“Jide, it’s great you want to be a footballer, it’s great and I’m ready to support you, but school isn’t something you should forfeit”.
Jide shrugged and continued to look ahead like he wasn’t listening. His mother tried again, this time firmer.
“Jide listen to me, if your grades don’t come up after two weeks, I won’t take you to football practice anymore. It doesn’t work that way, ask any successful footballer you know, he would tell you that school was important”.
The 10-year-old Jide was now angry with his mother.
“No mum, we go to school because we want to be doctors, engineers, lawyers, politicians and whatever. People who want to be footballers don’t go to school, they go to football practice every day”.
Jide’s mum however had made her mind up. “You heard me Jide, 2 weeks. ” She raised two fingers to further emphasize her point.
The whole class clapped wildly. Grace and Hakeem performance had been excellent. I ringed the small bell twice. Grnnnnng Grnnnnng! Once more everywhere was quiet.
“How do I raise my grades in 2 weeks, study harder? I don’t even like school, to begin with. Mathematics is so hard I practically sleep all through the class.” Jide thought as he watched the basic science teacher. All he could think of was how to get his mother off his back.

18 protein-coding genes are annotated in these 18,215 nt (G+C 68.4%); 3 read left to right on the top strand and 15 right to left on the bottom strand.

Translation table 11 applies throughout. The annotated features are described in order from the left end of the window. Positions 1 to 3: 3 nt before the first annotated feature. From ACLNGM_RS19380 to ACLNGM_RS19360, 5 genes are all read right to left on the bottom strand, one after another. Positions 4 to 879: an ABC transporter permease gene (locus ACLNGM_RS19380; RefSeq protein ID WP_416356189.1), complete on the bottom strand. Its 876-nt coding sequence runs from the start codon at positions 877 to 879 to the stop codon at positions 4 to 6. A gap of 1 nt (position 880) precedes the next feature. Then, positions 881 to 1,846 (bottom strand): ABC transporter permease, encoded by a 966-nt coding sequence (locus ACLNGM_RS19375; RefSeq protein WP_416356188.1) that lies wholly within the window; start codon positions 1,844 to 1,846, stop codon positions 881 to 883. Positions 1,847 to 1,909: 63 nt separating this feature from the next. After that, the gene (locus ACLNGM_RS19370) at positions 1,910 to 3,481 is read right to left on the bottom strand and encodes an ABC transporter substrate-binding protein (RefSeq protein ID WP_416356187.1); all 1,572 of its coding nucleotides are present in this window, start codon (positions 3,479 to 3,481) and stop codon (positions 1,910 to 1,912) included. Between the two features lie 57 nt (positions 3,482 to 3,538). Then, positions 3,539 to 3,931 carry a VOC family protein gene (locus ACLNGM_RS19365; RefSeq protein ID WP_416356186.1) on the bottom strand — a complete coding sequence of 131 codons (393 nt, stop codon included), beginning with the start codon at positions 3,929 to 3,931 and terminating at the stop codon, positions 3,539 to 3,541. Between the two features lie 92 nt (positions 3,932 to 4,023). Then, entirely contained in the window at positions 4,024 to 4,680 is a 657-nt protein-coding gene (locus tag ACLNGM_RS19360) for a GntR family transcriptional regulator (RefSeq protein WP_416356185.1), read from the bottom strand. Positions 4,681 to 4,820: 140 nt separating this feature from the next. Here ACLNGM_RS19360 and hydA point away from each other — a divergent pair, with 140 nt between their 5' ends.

“Oh and lest I forget”. The basic science teacher suddenly said. “We want to introduce clubs that will cover extracurricular activities. Each student is expected to be part of a club. Starting today, walk to the notice board and read all about the clubs, decide which you would like to join and then head on to the staffs’ room to register. Is that okay?”
Jide grinned in his seat. This was okay. If he couldn’t get his grades up in two weeks, his mother might accept this. After all, most educated people were jobless. What good does going to school do?
Immediately after the class, Jide ran to the notice board, picked the name of the first club he saw and went ahead to get registered, within few minutes, Jide was a member of the Health club.